Despite Obama Efforts, Voters Stubbornly Continue to Notice the Economy Still Stinks
If Obama’s message seems unconvincing to us political junkies . . . the good news is, the casual news followers aren’t persuaded, either:
Pollsters Stan Greenberg and Erica Seifert, of Greenberg Quinlan Rosner, and Democratic strategist James Carville write in a research document for Democracy Corps that their party’s current frame for the 2012 race is not effective. Based on focus groups in Ohio and Pennsylvania, the strategists argue that voters are simply not convinced that the economy is on the move and it’s a mistake to try and tell them otherwise.
“These voters are not convinced that we are headed in the right direction. They are living in a new economy — and there is no conceivable recovery in the year ahead that will change the view of the new state of the country. They actually have a very realistic view of the long road back and the struggles of the middle class — and the current narrative about progress just misses the opportunity to connect and point forward,” they write. “While we hear some optimism, this is framed mostly by the sense that this has to be rock bottom.”
Obama manages to keep the race competitive because Mitt Romney is so distrusted by voters, the strategists contend. But if Obama is going to gain traction in the campaign, they continue, he needs to deploy a message “with minimal discussion of the recovery and jobs created and maximal empathy for the challenges people face.”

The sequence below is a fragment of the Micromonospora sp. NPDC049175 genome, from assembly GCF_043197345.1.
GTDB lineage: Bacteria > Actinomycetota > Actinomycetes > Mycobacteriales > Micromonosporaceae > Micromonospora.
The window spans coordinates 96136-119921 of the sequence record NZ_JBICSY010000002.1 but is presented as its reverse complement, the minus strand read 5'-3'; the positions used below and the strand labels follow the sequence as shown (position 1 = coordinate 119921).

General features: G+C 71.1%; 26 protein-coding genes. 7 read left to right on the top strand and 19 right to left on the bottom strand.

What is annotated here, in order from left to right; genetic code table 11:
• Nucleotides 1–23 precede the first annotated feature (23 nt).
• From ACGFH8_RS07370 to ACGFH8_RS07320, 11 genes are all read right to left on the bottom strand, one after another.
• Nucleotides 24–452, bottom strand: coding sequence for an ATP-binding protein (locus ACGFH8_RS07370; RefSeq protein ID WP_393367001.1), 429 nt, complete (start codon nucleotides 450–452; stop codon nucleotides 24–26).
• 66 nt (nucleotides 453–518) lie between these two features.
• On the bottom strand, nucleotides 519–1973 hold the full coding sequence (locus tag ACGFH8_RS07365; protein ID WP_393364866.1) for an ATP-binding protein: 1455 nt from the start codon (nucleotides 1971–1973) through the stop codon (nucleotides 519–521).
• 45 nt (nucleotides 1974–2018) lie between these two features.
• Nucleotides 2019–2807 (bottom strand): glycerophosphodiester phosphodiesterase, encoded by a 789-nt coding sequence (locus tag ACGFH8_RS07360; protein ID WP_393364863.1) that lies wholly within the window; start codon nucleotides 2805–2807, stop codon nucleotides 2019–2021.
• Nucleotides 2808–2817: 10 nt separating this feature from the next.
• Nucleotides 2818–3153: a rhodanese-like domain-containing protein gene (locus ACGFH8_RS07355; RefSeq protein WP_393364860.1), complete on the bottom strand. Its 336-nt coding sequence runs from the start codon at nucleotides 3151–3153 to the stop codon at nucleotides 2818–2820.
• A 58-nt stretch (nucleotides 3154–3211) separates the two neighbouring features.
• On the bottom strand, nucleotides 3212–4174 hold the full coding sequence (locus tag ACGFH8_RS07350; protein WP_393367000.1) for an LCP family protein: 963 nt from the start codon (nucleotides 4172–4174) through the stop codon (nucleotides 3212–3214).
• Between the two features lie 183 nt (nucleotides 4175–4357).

By the way, feel the skepticism coming off of this ABC News report on one of Obama’s appearances today:
BALTIMORE – As some high-profile Democrats question the focus of his pitch for a second term, President Obama today stuck closely to his well-worn script, telling a group of 500 donors here that the economy is moving in the right direction and that his policies will accelerate the recovery.
“With grit, resilience and innovation, we’re fighting our way back,” Obama said, citing a resurgence of the U.S. manufacturing sector and creation of 4.3 million private sector jobs over the last 27 months.
“Does this make us satisfied? No,” he said, “not when so many folks who are out there looking for work, not when so many homes are still underwater, not when so many states laying off so many teachers and first responders.
“This crisis did not happen overnight, it will be solved overnight,” he added.
Still, Obama insisted that a recovery is well underway and argued it’s “stronger than the one following the last recession.”
“We recovered more effectively than most other advanced nations,” he said. “But the hole we have to fill is deeper. And global aftershocks are great.”
It’s an argument that would seem to be an increasingly hard sell to Americans without jobs and facing other financial pressures.
And just in case you were wondering what the old Hillary team was thinking . . .
But pollster Mark Penn, Schoen’s former partner and a member of Clinton’s inner circle in the White House and later a force on Hillary Clinton’s presidential campaign, said Obama needs more than just a new message — but also a new economic plan.
“I think that the president needs a new economic plan that takes the country into the 21st century global economy, a plan with emphasis on education, infrastructure, innovation, and growing exports. A plan that creates new economy jobs for a country that wants to move forward,” he told BuzzFeed, adding that “most of the messages [in the memo] are too much about raising taxes and raising spending in a public that has changed quite dramatically from 1992.”
Think the old Hillary folks are quietly, or perhaps not so quietly, uttering “I told you so” to their party brethren lately?